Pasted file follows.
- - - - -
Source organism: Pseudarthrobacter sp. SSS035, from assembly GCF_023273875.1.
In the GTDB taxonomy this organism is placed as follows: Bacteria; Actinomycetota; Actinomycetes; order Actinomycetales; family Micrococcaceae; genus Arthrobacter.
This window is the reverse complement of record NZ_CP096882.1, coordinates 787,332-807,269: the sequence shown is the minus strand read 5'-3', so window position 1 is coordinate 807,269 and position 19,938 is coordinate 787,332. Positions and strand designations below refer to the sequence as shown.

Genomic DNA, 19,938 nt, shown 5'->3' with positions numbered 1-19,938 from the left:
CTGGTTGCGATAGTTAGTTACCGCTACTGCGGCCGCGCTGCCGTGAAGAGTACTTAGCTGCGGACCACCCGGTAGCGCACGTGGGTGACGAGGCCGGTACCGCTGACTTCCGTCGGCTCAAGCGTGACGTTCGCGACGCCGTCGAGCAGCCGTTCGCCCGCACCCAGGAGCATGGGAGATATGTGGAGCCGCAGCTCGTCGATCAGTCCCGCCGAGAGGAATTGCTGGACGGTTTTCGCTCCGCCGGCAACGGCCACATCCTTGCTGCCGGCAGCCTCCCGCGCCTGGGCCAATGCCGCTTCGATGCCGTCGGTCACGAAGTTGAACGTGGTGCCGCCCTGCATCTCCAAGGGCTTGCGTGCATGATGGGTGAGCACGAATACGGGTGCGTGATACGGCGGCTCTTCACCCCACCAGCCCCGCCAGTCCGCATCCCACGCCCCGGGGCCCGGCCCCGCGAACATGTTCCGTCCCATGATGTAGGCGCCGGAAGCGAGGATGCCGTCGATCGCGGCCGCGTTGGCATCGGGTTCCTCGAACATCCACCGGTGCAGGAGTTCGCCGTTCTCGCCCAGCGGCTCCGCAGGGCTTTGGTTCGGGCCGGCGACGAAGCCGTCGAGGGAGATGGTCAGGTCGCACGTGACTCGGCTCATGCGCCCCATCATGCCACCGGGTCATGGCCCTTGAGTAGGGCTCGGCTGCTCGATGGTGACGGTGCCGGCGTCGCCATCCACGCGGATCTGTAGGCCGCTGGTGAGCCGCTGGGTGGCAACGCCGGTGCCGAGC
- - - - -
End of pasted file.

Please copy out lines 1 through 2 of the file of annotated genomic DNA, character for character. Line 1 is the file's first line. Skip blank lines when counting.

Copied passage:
Source organism: Pseudarthrobacter sp. SSS035, from assembly GCF_023273875.1.
In the GTDB taxonomy this organism is placed as follows: Bacteria; Actinomycetota; Actinomycetes; order Actinomycetales; family Micrococcaceae; genus Arthrobacter.